Polish police detain pro-choice protesters as they try to enter a church, Sunday, October 25, in Warsaw, Poland.
Thousands of activists disrupted church services across Poland on Sunday chanting during mass and hanging abortion posters on church bulletin boards to protest a court ruling that amounts to a near-total ban on abortion.
In the first large-scale demonstrations directly targeting churches in the predominately Catholic country, crowds carried posters depicting a crucified pregnant woman and handed out protest cards to priests.
Poland already has some of the most restrictive abortion laws in the European Union and many women travel abroad to terminate their pregnancies.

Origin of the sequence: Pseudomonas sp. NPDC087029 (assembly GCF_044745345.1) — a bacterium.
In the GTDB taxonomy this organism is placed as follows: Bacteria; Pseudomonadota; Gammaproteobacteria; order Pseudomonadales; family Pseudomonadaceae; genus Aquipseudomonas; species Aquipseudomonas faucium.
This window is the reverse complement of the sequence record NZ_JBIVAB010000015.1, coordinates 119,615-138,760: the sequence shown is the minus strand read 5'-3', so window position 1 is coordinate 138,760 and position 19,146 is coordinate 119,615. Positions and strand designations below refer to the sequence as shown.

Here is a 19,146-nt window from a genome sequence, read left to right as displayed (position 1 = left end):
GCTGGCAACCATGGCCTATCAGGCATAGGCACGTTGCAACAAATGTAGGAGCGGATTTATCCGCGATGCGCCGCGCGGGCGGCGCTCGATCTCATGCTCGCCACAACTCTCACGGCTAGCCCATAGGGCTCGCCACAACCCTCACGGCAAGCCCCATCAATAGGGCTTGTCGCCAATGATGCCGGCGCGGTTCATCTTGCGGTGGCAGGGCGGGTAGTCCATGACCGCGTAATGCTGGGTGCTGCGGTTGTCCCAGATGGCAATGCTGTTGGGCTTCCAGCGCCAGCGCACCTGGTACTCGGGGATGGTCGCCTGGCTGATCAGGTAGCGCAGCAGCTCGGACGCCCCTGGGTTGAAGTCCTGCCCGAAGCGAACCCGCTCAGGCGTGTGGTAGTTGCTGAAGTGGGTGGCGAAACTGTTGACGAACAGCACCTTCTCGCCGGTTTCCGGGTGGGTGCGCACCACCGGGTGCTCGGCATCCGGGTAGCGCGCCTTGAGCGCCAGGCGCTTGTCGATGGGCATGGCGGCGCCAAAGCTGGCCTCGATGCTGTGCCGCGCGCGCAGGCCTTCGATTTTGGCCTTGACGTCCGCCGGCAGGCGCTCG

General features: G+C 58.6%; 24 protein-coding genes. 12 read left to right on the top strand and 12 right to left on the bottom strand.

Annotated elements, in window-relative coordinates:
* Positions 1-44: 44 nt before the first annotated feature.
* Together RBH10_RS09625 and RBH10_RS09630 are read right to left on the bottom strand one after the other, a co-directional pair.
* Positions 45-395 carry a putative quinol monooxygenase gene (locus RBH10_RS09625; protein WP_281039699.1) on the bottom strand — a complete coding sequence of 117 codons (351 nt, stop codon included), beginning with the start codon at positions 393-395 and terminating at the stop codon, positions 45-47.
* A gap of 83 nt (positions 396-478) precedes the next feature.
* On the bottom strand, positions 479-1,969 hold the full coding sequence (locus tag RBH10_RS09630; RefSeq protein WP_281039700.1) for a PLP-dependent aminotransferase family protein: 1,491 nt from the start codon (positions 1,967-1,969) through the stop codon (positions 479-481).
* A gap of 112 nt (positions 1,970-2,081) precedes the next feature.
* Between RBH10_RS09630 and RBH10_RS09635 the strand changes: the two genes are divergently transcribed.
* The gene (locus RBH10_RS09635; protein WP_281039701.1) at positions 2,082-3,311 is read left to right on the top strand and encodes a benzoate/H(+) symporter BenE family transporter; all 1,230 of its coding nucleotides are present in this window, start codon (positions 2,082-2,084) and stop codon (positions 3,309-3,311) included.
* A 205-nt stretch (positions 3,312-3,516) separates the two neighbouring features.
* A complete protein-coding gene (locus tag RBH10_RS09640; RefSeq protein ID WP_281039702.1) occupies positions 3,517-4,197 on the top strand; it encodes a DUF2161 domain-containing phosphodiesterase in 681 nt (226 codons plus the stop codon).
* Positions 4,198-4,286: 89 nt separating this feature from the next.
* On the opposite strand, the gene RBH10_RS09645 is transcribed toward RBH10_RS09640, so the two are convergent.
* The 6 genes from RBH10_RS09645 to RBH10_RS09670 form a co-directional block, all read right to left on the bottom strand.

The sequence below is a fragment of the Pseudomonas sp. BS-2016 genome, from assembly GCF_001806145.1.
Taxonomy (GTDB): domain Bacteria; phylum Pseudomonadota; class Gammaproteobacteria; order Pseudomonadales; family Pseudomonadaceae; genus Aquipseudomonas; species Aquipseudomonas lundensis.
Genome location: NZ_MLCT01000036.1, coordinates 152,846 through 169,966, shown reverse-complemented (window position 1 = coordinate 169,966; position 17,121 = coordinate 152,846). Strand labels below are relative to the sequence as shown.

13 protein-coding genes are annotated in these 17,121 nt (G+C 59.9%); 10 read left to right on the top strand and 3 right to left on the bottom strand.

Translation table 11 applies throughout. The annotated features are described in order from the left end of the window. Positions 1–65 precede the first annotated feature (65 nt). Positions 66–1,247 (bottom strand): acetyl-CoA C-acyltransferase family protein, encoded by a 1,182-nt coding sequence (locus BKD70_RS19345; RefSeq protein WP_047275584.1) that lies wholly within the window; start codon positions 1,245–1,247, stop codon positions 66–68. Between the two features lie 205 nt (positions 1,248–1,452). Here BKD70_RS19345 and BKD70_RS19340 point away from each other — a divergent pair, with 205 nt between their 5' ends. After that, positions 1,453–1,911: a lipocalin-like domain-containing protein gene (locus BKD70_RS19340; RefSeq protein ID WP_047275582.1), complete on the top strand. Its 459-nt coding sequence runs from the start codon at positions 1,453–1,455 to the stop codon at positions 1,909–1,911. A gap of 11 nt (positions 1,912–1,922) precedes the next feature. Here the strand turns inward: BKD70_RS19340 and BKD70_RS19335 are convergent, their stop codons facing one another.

But Poland's constitutional court last week ruled in favor of further restrictions, stating that an existing law allowing the abortion of damaged fetuses was "incompatible" with the constitution.
The verdict is in line with the position of Poland's powerful Catholic Church and the governing nationalist Law and Justice(PiS)party.
It has ignited anger against the ruling party, which is already under pressure over its handling of the pandemic and reforms that critics say undermine the independence of the judiciary.
Opponents of the ruling say it puts women's lives at risk by forcing them to carry unviable pregnancies but supporters insist it will stop the abortion of fetuses diagnosed with Down Syndrome.
There are already fewer than 2,000 legal abortions per year in Poland and the vast majority of those are carried out due to damaged fetuses.
But women's groups estimate that up to 200,000 procedures are performed illegally or abroad.